like the Destroyer himself in rage. 4 Piirtha, however, with ten
broad-headed shafts of great impetuosity, equipt with golden
wings, despatched to Yama's abode those ten Bharata princes
decked with golden bracelets. 5 Upon the fall of those ten
heroes, thy army fled away in the very sight of the Suta's
son, afflicted with the fear of the Piindavas.* Then, O king,
a great fear entered the heart of Kama at sight of Bhima's
prowess which resembled that of the Destroyer himself unto
living creatures. 7 Then Calya, that ornament of assemblies,
understanding the state of Kama's mind from a survey of
his features, addressed that chastiser of foes in words suited
to the hour : 8 — Do not be grieved, son of Riidha ! This
does not become thee ! Afflicted with the fear of Bhimasena,
these kings are all flying away ! 9 Exceedingly pained by the
calamity that has befallen his brother Duscasana in conse-
quence of his blood having been quaffed by the high-souled
Bhima, Duryodhana is stupified ! 10 Kripa and others, and
those of the king's brothers that are still alive, with afflicted
hearts, their rage quelled by sorrow, are tending Duryodhana,
sitting around him. 11 Those hero?s, viz., the Piindavas of
sure aim, headed by Dhananjaya, arc advancing against thee
for buttle '" For these reasons, tiger among men, muster-
ing all thy prowess and keeping the duties of a Kshatriya
before thy eycs : proceed against Dhananjaya! 13 The entire
burthen (of this battle) has been placed upon thee by the son
of Dhritarashtra ! thou of mighty arms, bear that burthen
to the best of thy p >wer and might M * Jn victory there will
I be great fame ! In defeat, heaven is certain ! 11 There, I )

• A triplet in the Bengal texts.


son of Radha, th) 7 son Vrishasena, filled with wrath at sight
of the stupefaction that has overwhelmed thee, is rushing
towards the Pandavas ! 16 — Hearing these words of Calya of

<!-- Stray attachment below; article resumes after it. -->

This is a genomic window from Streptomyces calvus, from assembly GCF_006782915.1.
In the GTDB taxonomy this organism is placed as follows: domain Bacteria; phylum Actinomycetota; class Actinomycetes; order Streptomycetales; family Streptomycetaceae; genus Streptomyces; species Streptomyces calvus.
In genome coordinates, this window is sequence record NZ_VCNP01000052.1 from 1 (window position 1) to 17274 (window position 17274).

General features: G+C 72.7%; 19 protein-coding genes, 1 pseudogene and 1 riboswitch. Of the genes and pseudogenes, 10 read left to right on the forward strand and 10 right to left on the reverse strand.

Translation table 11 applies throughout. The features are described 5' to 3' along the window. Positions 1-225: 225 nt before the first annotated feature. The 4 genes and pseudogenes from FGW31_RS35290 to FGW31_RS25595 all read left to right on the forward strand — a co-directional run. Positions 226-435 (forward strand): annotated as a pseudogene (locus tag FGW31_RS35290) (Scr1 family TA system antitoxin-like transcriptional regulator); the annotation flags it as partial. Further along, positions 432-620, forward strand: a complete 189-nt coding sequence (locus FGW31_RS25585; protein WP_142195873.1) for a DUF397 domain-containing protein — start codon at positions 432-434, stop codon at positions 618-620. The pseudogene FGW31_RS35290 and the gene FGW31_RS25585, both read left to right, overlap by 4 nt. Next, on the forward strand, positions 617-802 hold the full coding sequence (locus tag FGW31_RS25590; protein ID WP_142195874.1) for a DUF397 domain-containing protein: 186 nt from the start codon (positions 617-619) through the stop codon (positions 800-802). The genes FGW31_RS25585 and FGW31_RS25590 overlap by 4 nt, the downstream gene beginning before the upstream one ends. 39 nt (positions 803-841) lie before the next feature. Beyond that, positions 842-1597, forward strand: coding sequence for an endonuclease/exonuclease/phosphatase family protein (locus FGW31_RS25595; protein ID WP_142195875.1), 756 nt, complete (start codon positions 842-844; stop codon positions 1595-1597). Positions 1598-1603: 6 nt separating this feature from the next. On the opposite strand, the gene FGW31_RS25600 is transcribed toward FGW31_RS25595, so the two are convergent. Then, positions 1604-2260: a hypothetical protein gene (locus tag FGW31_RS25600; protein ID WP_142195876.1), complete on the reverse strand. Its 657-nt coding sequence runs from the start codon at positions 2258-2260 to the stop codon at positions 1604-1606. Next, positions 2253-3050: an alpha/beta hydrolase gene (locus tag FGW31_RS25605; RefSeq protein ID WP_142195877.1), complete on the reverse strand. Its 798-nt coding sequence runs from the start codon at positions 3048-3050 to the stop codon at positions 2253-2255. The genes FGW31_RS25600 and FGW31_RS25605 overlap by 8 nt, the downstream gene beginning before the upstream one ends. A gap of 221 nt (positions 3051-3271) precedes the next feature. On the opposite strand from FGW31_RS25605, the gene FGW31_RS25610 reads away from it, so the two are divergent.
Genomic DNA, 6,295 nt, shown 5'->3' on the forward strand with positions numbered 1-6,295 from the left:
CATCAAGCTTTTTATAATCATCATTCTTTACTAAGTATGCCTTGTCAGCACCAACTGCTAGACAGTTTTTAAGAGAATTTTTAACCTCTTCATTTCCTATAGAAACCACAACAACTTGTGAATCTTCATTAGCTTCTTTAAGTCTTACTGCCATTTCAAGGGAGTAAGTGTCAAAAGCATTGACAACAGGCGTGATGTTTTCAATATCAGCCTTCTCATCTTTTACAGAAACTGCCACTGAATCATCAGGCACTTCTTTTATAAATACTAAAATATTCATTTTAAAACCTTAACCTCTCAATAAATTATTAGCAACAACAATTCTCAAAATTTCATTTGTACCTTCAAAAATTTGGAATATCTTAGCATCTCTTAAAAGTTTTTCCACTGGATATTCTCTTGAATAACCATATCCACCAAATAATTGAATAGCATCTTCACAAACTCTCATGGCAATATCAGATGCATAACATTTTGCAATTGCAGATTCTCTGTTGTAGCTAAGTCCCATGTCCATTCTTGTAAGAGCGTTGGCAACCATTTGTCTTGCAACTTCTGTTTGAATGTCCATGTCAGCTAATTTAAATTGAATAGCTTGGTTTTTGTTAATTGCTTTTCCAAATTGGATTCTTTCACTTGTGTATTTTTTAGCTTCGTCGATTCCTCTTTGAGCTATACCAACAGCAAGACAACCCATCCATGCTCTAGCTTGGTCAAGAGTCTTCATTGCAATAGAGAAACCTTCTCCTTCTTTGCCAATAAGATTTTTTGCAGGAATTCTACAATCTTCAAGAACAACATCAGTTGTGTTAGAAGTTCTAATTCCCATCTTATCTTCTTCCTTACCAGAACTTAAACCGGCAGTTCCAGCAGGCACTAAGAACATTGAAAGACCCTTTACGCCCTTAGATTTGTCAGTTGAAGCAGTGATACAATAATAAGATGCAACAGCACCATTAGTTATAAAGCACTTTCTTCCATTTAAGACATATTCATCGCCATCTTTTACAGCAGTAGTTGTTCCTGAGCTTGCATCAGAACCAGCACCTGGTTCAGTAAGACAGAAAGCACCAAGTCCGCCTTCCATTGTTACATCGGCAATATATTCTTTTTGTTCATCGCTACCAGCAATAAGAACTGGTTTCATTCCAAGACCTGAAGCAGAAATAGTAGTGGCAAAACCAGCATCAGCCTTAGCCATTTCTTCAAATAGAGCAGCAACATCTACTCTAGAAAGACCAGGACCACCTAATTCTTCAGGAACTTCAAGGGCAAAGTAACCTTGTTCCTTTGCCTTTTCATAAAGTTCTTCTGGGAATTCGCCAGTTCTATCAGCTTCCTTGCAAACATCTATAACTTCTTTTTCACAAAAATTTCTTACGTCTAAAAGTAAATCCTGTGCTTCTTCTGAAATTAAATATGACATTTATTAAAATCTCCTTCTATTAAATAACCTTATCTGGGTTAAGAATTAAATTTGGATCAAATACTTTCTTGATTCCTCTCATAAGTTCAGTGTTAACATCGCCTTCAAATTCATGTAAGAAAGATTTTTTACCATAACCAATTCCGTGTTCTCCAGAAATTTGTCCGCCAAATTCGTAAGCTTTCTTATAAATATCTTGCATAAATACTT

immeasurable energy, Kama, reflecting, concluded unalterably
that fighting had become unavoidable. 17 Then Vrishasena,
filled with wrath, and riding upon his own car, rushed towards
that son of Pandu, viz., Vrikodara, who, armed with his maco,
resembled the Destroyer himself with his fatal rod, and was
employed in slaughtering thy troops. 18 That foremost of heroes,
viz., Nakula, filled with wrath, rushed at that enemy, of theirs,
viz., Kama's son, striking him with arrows, like the victorious
Maghavat with joyous heart rushing against (the Asuva)
Jambha. 19 Then the brave Nakula, with a razor-headed shaft,
cut off his enemy's standard decked with gems. With a
broad-headed arrow, he next cut off the bow also of Kama's
son, with a golden belt attached to it. 20 Possessed of mighty
weapons, Kama's son then, desirous of showing his regard
for Duscasana, quickly took up another bow, and pierced
Nakula the son of Pandu with many mighty celestial weapons. 21
The high-souled Nakula then, filled with rage, pierced his
antagonist with shafts that resembled large blazing brands.
At this, Kama's son also, accomplished in weapons, showered
celestial Aveapons upon Nakula. 82 From rage engendered by
the strokes of his enemy's weapons, as also from his own res-
plendence and the energy of his weapons, the son of Kama
blazed up like a fire fed with libations of clarified butter. 2 *
Indeed, O king, Kama's son then slew with his excellent
weapons the beautiful steeds of the delicate Nakula, that were of
the Vanayu breed, white in hue, and decked with trappings of
gold. 2 * Alighting then from his steedless vehicle, and taking
up a bright shield decked with golden moons, and armed also
with a sword that was blue as the sky, Nakula, frequently
jumping up, careered there like a bird. zs Performing diverse
beautiful evolutions in the air, the son of Pandu cut off many
foremost of men and steeds and elephants. Cut off with that
sword, they fell down on the Earth like animals cut off in a
horse-sacrifice by the person appointed to that duty. 26 Two
thousand well-trained heroes, delighting in battle, hailing from


diverse realms, well-paid, of sure aim, and fcheir limbs smeared
with excellent sandal-pas fce, were quickly cut off by the single-
handed Nakula inspired with desire of victory." Then Kama's
son, suddenly advancing with great speed against the rushing
Nakula in that battle, pierced him from every side with many
keen arrows from desire of slaying him. 28 Thus struck with
shafts (by Vrishascna), Nakula struck his brave antagonist
in return. Pierced by the son of Pandu, Vrishasena became
filled with wrath. Protected, however, in that dreadful battle,
by his brother Bhima, the high-souled Nakula achieved such
terrible feats on that occasion." Filled with rage, the son of
Kama then pierced with eighteen shafts the heroic Nakula
who seemed to sport in that battle, while employed, unaided,
in destroying the foremost of men and steeds and elephants. 9-